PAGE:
Charles Wuorinen. (Photo/Nina Roberts)
Charles Wuorinen. (Photo/Nina Roberts)

Does the name Bartolomeo Cristofori ring any bells? He’s the person that history credits with the invention of the piano. For years, harpsichord manufacturers had realized the limitations of their instruments. The main problem was that it had a rather limited dynamic range. Because of its mechanism it simply couldn’t play both softly and loudly.

Cristofori was the keeper of the musical instruments in the court of Prince Ferdinand de Medici of Florence and was the first to solve the harpsichord problem. During the twilight years of the 17th century he began work on a new instrument that we now call the piano, creating two additional keyboard instruments in the process. Cristofori’s pianos had a soft tone but the sound of the instrument was later improved by several industrial developments, notably the availability of high-quality steel that could be made into piano strings and the technical ability to cast immensely strong iron frames.

The piano as we know it emerged over a period of about twenty years and it could play a wide range of dynamics, from very soft to very loud. This feature is still reflected in its present-day full name, the pianoforte, which is derived by joining the two Italian words for “soft” (piano) and “loud” (forte). The piano could also play more notes because the iron frames were strong enough to add more strings.

Since the time of Cristofori, the piano has been surprisingly resilient and has found its way into more homes worldwide than probably any other instrument. Almost every major composer has written a piano concerto and this has continued into the twenty-first century. Interestingly, during the 20th century the piano became more frequently used as an orchestral instrument; a trend probably started by Stravinsky.

Charles Wuorinen (b. 1938): Flying to Kahani. Anne-Marie McDermott (pno), Orchestra of the League of Composers cond. Charles Wuorinen (Duration: 11:37; Video: 1080p HD)

This is a piano concerto in all but name. Charles Wuorinen is known to be somewhat dismissive of composers who still use “old-fashioned” tonality. Nevertheless, with well over two hundred compositions to his name Wuorinen (WOR-rih-nunn) is highly regarded among America’s senior composers. He began writing music at the age of five and during his life has won many awards for his compositions.

This evocatively-titled work is derived from Wuorinen’s 2004 opera Haroun and the Sea of Stories.  If this title sounds vaguely familiar, it comes from Salman Rushdie’s 1990 children’s book of the same name. Kahani is Earth’s undiscovered second moon. The eleven-year-old hero of the story Haroun Khalifa and his companion fly there with the assistance of a mechanical bird. On Kahani they arrive at a vast sea called the Ocean of the Streams of Story, the place from which all stories originate. It’s all magical stuff and to my ears at least, there’s magic in Wuorinen’s music too. If at first you find the musical language a bit daunting, stay with it and you might find that it becomes more approachable as the work gradually unfolds.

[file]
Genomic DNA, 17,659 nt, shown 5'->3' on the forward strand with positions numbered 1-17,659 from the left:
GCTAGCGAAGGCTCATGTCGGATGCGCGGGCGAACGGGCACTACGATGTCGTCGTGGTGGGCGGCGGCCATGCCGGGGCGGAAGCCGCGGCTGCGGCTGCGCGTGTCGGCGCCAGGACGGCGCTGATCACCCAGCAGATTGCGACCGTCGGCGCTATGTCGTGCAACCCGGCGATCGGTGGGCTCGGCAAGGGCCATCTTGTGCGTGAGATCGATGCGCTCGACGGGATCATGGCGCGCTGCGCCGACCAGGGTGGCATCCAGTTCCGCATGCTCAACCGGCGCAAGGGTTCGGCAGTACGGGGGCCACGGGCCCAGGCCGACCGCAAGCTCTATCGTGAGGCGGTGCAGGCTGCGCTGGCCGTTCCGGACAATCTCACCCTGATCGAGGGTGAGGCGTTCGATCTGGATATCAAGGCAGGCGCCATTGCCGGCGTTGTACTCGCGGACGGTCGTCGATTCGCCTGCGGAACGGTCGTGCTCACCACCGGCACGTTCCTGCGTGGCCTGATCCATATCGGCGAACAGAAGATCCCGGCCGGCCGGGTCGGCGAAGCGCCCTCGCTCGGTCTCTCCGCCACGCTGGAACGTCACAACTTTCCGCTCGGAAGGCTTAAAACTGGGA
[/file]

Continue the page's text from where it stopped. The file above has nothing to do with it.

Incidentally, Charles Wuorinen’s third opera was based on the short story Brokeback Mountain by the American author and Pulitzer prizewinner Annie Proulx. As you might recall, the story was made into the tremendously successful 2005 movie by Taiwanese film director Ang Lee. Wuorinen’s opera of the same name was premiered in Madrid in 2014.

Narong Prangcharoen (b. 1973): Luminary – Concerto for Piano and Orchestra. Christopher Janwong McKiggan (pno), Thailand Philharmonic Orchestra cond. Dariusz Mikulski (Duration: 29:28; Video: 1080p HD)

Narong Prangcharoen is currently the Dean of the College of Music, Mahidol University. He has won numerous awards for his compositions, notably the Guggenheim Fellowship and the Alexander Zemlinsky International Composition Competition Prize. Prangcharoen hails from Uttaradit province in Northern Thailand and studied both in Thailand and America. He earned his doctoral degree at the Conservatory of Music and Dance at the University of Missouri Kansas City. In recent years he has established an international reputation and is recognized as one of Asia’s leading composers whose music has been performed by some of the world’s top orchestras.

Luminary was composed to honor the seventy-second birthday of pianist and teacher Bennett Lerner. It’s a tremendously exciting and rhythmic work, scored for large orchestra with a massive percussion section. Like the classical piano concerto, Luminary is cast in three main sections and opens with frenetic repeated notes and figurations on the solo piano interspersed with crashing orchestral chords. It becomes a musical exchange between the piano and the percussion and the raw energy is captivating. The middle section is a reflective peaceful movement with a strangely ethereal quality and the third movement returns dramatically to the high energy of the first movement. I thought I heard hints of traditional Thai ranat music in the thundering and virtuosic piano writing. This is compelling music, given a magnificent performance by the orchestral and the immensely talented soloist.